Iran Still Claiming it Killed Over 100 US Soldiers in Iraq Attack
A week after Iranian strikes on U.S. military in Iraq, Ayatollah Khamenei is expected to focus his weekly Friday address on Iran’s great victory and the loss of U.S. life endured in the Iranian attack.
Citizen Truth was given exclusive early access this Thursday to an official statement issued by the office of Ayatollah Ali Khamenei, Supreme Leader of the Islamic Republic of Iran, which posits that over a hundred U.S. soldiers were killed in Iran’s latest attack against U.S. military interests in neighboring Iraq.
According to high ranking military officials, U.S. soldiers had to organize an emergency en masse evacuation of all of its military personnel across Iraq to Ain Al Assad’s base in Al Anbar province – western Iraq, to guarantee their safety.
Such a move then led Iran’s military officials to concentrate their army firepower on Al Assad’s base in view of exerting maximum pressure against the United States, and disable its main military command in Iraq.
Tehran now claims that its airstrike all but devastated U.S. positions, leaving but rubble and burning military equipment behind.
It is important to note that so far Washington has denied all and any such claims, arguing that Iran is only trying to score political points at home by way of a “fake” victory.
As early as January 7th, on the day of the attack, reports circulated in Iranian media outlets of devastating U.S. losses:
“An informed source at the Islamic Revolution Guards Corps said over 80 American troops were killed and some 200 wounded in the IRGC’s missile strikes on the US airbase of Ain al-Assad in Anbar province in western Iraq,” Mehr News reported on Wednesday.
Mehr, which is owned by the Islamic Ideology Dissemination Organization, a branch of the Iranian government, credited the report to IRIB – the Islamic Republic of Iran Broadcasting, Iran’s public broadcaster whose head is appointed directly by Ayatollah Ali Khamenei.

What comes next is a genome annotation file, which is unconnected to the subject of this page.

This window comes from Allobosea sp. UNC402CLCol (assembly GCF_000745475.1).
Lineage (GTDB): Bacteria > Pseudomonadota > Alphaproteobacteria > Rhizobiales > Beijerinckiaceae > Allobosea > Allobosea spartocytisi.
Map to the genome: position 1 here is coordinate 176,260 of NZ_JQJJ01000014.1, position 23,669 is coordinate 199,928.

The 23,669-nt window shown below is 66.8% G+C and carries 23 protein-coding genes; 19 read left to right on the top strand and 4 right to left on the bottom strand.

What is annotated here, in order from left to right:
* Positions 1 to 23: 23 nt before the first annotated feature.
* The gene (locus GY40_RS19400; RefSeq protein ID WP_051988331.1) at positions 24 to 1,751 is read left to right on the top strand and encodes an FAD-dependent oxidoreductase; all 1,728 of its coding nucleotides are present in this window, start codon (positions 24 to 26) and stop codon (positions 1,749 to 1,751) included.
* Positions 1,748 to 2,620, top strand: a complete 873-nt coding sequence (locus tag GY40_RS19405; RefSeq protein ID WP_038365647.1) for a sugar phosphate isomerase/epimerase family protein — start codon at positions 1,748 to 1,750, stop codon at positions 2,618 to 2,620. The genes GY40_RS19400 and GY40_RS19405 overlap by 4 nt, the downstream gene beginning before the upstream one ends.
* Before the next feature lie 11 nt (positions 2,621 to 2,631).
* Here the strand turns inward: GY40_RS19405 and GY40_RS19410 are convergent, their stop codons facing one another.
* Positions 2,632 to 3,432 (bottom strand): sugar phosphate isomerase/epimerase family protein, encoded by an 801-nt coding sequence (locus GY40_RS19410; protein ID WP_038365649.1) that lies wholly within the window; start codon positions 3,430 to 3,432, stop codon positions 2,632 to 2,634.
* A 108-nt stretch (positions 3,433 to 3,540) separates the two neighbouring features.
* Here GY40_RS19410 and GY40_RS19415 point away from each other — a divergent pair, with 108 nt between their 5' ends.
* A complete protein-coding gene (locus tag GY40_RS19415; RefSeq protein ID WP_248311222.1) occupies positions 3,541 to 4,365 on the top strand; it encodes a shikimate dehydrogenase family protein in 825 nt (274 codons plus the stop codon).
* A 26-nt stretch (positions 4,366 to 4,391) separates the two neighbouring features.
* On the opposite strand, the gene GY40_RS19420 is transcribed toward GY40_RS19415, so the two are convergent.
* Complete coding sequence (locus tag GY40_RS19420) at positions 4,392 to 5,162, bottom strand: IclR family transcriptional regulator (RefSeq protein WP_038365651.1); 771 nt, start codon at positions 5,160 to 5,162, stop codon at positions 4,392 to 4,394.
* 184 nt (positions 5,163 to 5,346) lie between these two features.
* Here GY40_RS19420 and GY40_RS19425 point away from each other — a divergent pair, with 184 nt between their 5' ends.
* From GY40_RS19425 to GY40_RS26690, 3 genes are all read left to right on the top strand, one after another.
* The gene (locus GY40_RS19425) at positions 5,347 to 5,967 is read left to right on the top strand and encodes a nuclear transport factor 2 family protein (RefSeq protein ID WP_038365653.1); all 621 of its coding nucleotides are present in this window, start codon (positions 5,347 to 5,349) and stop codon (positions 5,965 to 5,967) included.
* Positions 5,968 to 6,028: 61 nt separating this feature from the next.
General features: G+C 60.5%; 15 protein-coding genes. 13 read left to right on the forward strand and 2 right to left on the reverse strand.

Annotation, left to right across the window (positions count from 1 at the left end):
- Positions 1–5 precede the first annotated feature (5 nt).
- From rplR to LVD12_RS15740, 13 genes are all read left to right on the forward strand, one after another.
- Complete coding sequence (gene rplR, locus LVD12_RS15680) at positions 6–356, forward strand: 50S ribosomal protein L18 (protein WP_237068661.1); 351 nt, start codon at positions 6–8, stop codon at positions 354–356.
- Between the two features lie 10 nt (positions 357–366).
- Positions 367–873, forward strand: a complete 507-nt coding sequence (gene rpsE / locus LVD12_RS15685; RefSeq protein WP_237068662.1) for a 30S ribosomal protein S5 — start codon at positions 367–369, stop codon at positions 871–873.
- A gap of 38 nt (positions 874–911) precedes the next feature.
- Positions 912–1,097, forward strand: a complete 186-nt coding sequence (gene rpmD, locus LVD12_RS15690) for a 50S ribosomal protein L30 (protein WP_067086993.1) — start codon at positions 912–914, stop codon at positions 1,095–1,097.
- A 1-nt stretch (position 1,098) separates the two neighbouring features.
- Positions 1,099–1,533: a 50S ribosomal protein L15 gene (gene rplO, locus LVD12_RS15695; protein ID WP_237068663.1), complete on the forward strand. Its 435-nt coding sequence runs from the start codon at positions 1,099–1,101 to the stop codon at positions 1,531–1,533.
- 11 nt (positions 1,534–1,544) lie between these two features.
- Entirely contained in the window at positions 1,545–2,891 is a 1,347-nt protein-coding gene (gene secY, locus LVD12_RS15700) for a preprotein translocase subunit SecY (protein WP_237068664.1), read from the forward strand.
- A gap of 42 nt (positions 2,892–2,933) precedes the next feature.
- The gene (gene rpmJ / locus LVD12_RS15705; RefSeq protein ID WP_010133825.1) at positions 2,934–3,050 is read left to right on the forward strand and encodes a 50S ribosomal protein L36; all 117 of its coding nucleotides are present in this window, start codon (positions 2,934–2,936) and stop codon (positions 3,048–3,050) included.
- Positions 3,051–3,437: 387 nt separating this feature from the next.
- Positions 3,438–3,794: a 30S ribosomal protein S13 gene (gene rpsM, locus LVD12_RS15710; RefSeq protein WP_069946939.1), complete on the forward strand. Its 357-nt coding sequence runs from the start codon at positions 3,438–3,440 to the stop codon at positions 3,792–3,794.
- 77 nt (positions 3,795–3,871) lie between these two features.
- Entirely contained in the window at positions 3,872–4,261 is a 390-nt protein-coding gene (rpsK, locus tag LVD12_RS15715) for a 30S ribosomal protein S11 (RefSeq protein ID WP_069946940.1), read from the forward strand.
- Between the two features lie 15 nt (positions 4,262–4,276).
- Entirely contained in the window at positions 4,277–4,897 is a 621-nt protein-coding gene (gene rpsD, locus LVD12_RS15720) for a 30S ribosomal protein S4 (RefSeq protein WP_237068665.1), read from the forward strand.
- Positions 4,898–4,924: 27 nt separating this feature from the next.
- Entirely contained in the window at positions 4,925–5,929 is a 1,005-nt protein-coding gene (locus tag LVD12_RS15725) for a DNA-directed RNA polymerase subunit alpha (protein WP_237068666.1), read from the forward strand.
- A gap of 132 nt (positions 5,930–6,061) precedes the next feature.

“According to the accurate reports of our sources in this area, at least 80 American troops were killed and some 200 others were wounded, who were immediately transferred out of the airbase by helicopters,” Mehr News further reported.
Today Tehran claims that as many as 143 military personnel were killed and 538 were injured in the missile attack, alleging that all casualties had been transferred to Israel, Kuwait and Germany for emergency medical treatment in 9 separate flights.
Officials in Tehran have confirmed to Citizen Truth that videos and further evidence will soon be made available to the public.
Ayatollah Khameini, who, every Friday leads the nation’s weekly prayer will focus the core of his address on Iran’s military self-proclaimed victory against the United States, including the alleged many losses of life Iran says to have inflicted on its enemy.
Since Iran unleashed a barrage of missiles against U.S. military interests in Iraq, the Islamic Republic announced it no longer felt bound to the terms of the JCPOA (nuclear agreement), which agreement U.S. President Donald Trump reneged on early in his presidency on account he claimed it failed to address America’s interests.
Iran President Hassan Rouhani said in a televised address this week: “We are enriching more uranium before the deal was reached … Pressure has increased on Iran but we continue to progress.”
After the airstrike on January 3rd that killed General Qassem Soleimani, the architect of Iran’s regional military operations, Iran said it would abandon all restrictions in the nuclear deal.
In his speech, President Rouhani acknowledged the sanctions had caused economic pain but said such considerations could not be separated from foreign policy and national security.
He also spoke of the rising tensions with the U.S., noting: “A single bullet can cause a war, and not shooting a single bullet can lead to peace,” he said, adding that his administration was seeking greater security.
Should Iran’s claims that it took the lives of 143 U.S. soldiers prove true, Washington is likely to retaliate with more than warnings of further sanctions… in hindsight, President Trump’s tweet that “all is well” may have over-reached.